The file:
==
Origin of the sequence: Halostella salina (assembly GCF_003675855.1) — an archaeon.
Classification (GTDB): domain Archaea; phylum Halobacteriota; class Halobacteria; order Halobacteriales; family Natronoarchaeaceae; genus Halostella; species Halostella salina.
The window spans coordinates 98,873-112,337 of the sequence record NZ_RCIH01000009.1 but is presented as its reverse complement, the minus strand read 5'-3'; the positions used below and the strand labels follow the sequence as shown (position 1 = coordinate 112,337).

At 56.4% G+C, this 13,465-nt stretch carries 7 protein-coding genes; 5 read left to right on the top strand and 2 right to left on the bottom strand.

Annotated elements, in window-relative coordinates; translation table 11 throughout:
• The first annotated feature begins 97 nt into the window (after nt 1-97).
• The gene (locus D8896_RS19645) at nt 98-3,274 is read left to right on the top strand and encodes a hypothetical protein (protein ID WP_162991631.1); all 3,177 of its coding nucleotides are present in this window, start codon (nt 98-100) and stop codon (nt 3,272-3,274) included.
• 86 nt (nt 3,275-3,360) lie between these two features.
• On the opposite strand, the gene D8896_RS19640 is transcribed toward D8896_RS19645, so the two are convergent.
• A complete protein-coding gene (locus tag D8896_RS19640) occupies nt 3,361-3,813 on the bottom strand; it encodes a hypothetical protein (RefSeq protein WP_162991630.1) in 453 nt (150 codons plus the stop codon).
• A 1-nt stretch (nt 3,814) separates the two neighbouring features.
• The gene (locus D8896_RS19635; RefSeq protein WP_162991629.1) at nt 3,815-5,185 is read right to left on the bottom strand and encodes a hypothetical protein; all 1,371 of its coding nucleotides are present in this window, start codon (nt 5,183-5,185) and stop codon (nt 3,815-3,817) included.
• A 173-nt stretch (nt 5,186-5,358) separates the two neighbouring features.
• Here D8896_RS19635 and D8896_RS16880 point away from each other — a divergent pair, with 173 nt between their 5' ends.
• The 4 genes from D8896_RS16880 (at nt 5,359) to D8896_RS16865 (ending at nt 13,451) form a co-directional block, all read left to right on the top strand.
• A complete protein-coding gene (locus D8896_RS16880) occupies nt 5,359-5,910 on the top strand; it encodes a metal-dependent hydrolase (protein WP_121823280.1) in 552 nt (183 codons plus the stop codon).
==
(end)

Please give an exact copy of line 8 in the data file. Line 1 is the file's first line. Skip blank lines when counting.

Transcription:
• 86 nt (nt 3,275-3,360) lie between these two features.